- The effort identified problems with prevalence from the start: Users were 100 times more likely to tell Instagram they’d witnessed bullying in the last week than Meta’s bullying-prevalence statistics indicated they should.
- To rectify the negative experience Instagram’s young users were experiencing, team members proposed capping the amount of beauty- and fashion-influence content, reconsidering AI-generated “beauty filters,” and building better ways for users to report unwanted contacts – all fell on deaf ears.
- Instead, following Frances Haugen’s whistleblower report, Meta formalized new rules for employees’ internal communication. Among the mandates for achieving “Narrative Excellence,” as the company called it, was to keep research data tight and never assert a moral or legal duty to fix a problem.
- Following Bejar’s departure from Meta, he began consulting with a coalition of state attorneys general who filed suit against the company late last month, alleging that the company had built its products to maximize engagement at the expense of young users’ physical and mental health.
- According to the Wall Street Journal and researchers at Stanford and UMass Amherst, Instagram helps connect and promote a vast network of accounts openly devoted to the commission and purchase of underage-sex content
- Recent reporting and unsealed court records show Meta CEO Mark Zuckerberg was aware that Facebook and Instagram were designed to be addictive and detrimental to young people’s mental health, particularly teen girls, but lied to Congress under oath.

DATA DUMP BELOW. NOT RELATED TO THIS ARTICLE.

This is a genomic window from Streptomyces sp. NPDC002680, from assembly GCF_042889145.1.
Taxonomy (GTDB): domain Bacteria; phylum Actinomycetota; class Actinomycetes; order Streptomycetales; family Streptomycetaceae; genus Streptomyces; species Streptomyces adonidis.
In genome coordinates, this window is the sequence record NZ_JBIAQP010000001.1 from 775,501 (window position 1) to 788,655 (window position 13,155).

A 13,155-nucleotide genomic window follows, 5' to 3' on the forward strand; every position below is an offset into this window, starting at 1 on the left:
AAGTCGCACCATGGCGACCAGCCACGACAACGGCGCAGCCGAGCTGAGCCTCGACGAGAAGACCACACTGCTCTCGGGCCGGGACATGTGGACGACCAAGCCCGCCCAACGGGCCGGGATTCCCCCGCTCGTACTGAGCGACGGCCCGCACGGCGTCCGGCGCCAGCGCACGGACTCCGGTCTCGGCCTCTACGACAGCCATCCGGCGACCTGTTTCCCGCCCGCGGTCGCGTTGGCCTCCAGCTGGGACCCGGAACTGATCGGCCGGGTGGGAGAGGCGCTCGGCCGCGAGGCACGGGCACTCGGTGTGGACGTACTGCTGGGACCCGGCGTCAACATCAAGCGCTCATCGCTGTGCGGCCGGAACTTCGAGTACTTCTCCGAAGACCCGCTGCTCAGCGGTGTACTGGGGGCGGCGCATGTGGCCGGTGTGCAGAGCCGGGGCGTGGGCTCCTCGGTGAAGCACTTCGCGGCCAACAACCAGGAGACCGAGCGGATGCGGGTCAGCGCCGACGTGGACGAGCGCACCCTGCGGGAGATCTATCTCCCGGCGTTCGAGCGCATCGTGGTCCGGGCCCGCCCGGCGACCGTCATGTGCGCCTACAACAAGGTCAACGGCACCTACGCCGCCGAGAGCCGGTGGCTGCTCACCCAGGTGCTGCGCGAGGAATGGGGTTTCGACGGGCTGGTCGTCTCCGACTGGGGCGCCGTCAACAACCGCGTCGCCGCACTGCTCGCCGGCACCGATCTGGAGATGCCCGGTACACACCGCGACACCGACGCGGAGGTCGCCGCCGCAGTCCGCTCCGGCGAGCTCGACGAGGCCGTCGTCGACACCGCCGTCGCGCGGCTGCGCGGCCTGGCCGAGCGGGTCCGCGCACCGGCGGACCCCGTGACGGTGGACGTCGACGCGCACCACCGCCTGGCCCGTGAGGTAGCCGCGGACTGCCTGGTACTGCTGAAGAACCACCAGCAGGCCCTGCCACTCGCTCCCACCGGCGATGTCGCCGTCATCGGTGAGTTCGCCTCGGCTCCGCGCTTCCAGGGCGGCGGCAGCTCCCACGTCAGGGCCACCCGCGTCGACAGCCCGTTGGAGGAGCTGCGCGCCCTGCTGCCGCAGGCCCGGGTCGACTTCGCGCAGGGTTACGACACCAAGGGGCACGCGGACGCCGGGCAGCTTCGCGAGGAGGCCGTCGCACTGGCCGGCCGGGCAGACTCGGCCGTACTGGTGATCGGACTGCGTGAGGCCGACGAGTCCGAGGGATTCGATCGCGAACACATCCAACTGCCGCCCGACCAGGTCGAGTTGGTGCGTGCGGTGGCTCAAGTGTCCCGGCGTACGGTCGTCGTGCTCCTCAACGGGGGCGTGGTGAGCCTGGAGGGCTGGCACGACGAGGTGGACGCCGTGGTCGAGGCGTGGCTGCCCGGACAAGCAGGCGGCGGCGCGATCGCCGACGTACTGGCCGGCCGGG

- In an effort to replicate the harmful TikTok platform and algorithm, Meta recalibrated its product and algorithms to emulate its platforms on TikTok and expand its base of young users despite knowing its products were already detrimental to youth mental health.
- Instagram had planned to roll out an Instagram for Kids platform that was only shelved due to outcry from parents and social media watchdog groups.
- Despite leaked internal documents laying out the problem that “thirty-two percent of teen girls said that when they felt bad about their bodies, Instagram made them feel worse,” and adding that “teens blame Instagram for increases in the rate of anxiety and depression,” Meta’s senior leadership have done nothing to alter their platform or algorithm.
Talking Points for Allies and Partners:
- Mark Zuckerberg and Meta were repeatedly warned that children were in harm’s way. Instead of protecting young people, they made it harder to report sexual harassment and unwanted contact.
- While Meta says they support “Age-Appropriate” design bills, nothing could be further from the truth.
- Meta repeatedly ignored warnings from employees and internal data, and crusaded against legislation that would protect kids online like KOSA and Age-Appropriate Design Code-model bills in states across the country.
- Social media platforms will never protect children and teens unless we pass legislation forcing them to, which is why Congress needs to step up.
- KOSA has nearly 50 co-sponsors, broad bipartisan support, sailed out of committee unanimously, and the support of President Biden.
- The Senate needs to act, bring the KOSA to the Senate floor for a vote, and finally force social media companies to prioritize kids’ health and well-being over corporate profit.